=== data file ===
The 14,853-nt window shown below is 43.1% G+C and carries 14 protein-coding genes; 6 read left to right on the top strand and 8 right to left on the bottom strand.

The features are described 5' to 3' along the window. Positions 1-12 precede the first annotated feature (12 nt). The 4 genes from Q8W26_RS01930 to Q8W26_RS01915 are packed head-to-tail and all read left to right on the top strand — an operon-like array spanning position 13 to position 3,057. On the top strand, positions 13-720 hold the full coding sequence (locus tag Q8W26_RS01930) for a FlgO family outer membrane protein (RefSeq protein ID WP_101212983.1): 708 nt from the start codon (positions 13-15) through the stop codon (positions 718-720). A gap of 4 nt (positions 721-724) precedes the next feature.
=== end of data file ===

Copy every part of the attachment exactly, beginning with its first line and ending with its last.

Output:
The 14,853-nt window shown below is 43.1% G+C and carries 14 protein-coding genes; 6 read left to right on the top strand and 8 right to left on the bottom strand.

The features are described 5' to 3' along the window. Positions 1-12 precede the first annotated feature (12 nt). The 4 genes from Q8W26_RS01930 to Q8W26_RS01915 are packed head-to-tail and all read left to right on the top strand — an operon-like array spanning position 13 to position 3,057. On the top strand, positions 13-720 hold the full coding sequence (locus tag Q8W26_RS01930) for a FlgO family outer membrane protein (RefSeq protein ID WP_101212983.1): 708 nt from the start codon (positions 13-15) through the stop codon (positions 718-720). A gap of 4 nt (positions 721-724) precedes the next feature.